i watched my grandmother go from a human being to a pile of bones and skin - unable to do anything in the end but suffer (she couldn't walk, then she couldn't manage her bladder/bowels, then she couldn't feed herself, then she couldn't speak, and then she couldn't do anything but look at you. in the end it didn't look like she could even seen anything - we were unable to discern if she even knew we were there. two months of agony - for her and for my mother who was her primary caregiver. hospice doesn't do much - they provide drugs and equipment - and once a week for half an hour a nurse comes in and twice a week an aide comes in to bathe the patient (or something like that - change the catheter). it is basically nothing for someone who needs round the clock full time care. it puts an extraordinary amount of emotional and financial pressure on the family.

i currently have a progressive, degenerative neuromuscular disease. if it comes to the point in my life where i am unable to do anything and i need that kind of care - i would prefer i be allowed to die (way before that point, actually). i will not put my family through what they went through with my grandmother. i wouldn't wish that upon anyone, ever.

Posted by xina | October 13, 2008 2:08 PM

why is a progressive like sheen opposing this?

Posted by SeMe | October 13, 2008 2:24 PM

A friend of mine died in hospice from ovarian cancer that spread through her stomach and intestines. Hospice was great for the first half of her decline, always bustling about in the background while we helped our friend self-medicate with marijuana, etc. However, she was really miserable towards the end. The pain was immense for her and all she and the rest of us wanted was for her to pass on quickly. While the hospice workers were amazing people, we wish death with dignity had been an option along with the other care leading up to it.

Posted by Bemaha | October 13, 2008 2:33 PM

SeMe, why do you want to pigeon hole people with labels?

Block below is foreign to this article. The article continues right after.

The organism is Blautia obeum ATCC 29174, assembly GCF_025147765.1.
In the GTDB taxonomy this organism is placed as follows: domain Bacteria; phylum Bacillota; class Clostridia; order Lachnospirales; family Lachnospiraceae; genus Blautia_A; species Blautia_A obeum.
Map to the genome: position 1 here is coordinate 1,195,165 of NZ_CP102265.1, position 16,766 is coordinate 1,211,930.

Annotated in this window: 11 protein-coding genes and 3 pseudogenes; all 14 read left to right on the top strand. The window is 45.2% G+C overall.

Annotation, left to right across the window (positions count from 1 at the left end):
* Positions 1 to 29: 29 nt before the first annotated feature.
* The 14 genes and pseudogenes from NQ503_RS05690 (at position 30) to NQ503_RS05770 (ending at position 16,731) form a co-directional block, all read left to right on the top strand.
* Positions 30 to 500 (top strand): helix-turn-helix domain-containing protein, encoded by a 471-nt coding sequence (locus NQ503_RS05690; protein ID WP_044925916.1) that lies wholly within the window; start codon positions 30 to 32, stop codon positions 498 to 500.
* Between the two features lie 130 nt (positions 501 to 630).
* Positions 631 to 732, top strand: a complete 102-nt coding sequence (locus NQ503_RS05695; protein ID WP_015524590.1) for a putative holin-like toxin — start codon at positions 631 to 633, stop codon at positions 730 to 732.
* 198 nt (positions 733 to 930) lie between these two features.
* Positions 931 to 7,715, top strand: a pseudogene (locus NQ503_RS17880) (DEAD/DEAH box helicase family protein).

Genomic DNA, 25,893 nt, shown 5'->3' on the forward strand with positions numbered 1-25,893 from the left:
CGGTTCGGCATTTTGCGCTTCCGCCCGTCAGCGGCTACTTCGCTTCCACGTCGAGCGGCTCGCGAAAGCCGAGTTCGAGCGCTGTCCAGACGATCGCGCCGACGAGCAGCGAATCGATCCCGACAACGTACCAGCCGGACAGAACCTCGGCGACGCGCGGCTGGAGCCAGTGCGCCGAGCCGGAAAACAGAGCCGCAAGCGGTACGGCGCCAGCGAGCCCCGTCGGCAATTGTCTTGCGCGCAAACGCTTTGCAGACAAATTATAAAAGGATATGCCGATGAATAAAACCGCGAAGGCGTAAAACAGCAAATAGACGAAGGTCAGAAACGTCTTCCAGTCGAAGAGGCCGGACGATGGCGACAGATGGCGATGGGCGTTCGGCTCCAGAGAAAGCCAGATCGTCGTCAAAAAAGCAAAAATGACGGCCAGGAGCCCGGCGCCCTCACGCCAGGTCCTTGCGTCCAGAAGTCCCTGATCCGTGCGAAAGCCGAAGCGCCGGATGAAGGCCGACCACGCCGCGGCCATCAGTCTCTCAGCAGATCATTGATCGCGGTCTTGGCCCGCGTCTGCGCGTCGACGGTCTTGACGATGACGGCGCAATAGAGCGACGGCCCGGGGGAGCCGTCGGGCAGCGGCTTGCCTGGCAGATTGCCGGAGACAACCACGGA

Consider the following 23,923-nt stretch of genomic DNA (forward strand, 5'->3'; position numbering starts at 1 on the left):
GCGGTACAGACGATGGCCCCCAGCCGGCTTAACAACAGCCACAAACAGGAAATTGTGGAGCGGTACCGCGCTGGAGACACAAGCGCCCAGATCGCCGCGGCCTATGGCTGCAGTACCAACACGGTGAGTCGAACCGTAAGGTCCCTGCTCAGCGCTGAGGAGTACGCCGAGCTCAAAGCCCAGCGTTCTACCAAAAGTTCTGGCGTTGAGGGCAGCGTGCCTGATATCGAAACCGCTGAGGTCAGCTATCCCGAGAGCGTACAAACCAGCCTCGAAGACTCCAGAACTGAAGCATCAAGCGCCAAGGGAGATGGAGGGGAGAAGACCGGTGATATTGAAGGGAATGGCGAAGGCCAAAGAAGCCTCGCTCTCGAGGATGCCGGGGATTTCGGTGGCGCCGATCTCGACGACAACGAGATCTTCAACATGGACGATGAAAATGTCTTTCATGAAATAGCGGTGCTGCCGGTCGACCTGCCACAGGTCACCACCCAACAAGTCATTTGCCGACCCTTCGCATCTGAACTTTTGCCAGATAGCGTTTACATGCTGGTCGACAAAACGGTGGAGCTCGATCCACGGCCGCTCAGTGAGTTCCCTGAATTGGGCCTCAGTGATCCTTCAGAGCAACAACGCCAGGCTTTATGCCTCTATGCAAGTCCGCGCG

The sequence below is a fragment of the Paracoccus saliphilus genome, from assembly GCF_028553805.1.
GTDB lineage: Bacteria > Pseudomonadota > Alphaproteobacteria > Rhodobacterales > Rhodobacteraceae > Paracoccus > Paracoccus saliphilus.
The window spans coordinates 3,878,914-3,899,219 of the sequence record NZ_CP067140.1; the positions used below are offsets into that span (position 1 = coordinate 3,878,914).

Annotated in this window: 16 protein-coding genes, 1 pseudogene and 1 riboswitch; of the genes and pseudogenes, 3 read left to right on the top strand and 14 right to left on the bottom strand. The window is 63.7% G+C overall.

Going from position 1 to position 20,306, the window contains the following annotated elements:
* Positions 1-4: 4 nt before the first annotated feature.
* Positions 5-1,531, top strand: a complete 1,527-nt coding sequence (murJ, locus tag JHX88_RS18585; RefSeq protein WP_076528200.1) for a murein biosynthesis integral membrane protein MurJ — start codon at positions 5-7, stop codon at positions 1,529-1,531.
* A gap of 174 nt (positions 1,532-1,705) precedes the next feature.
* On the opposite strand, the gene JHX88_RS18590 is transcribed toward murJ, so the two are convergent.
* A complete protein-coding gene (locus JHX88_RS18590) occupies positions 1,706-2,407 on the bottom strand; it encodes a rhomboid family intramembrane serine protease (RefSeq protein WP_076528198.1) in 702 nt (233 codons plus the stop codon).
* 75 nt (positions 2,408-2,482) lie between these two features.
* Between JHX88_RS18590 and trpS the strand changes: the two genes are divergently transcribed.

Posted by Bellevue Ave | October 13, 2008 2:41 PM

#11: Martin Sheen is a Catholic, and evidently one who buys into the Pope's declaration about "god" picking the time one dies. Absolutely irrational crap.
I've seen a number of friends and relatives die, some fortunate enough to go quickly, others in agony. How the bloody hell religious people can think that's the way their god want them to go is unfathomable to me.
One friend's mother took a long time to die. My friend said the nursing home was making good money off her lingering death.
Physicians have to take the Hippocratic Oath, which binds them to "do no harm." Watch some one die agonizingly, and ask if that is harm or not.

Posted by eliza | October 13, 2008 3:00 PM

A very amazing and vibrant friend of mine in Michigan was asked --begged-- by her long-suffering father to help him end is life. His cancer was excruciating and "pain-management" was no-longer effective beyond keeping him a drugged vegetable on a gurney.

They drove to an abandoned car lot in D.C., and at his request and with his blessing she put a bullet in his head. Fearing homicide charges, she then turned the gun on herself. Unsuccessfully. She was in critical condition for weeks, wracked with guilt and fear, to eventually die from the combination of wounds and terrible heartache.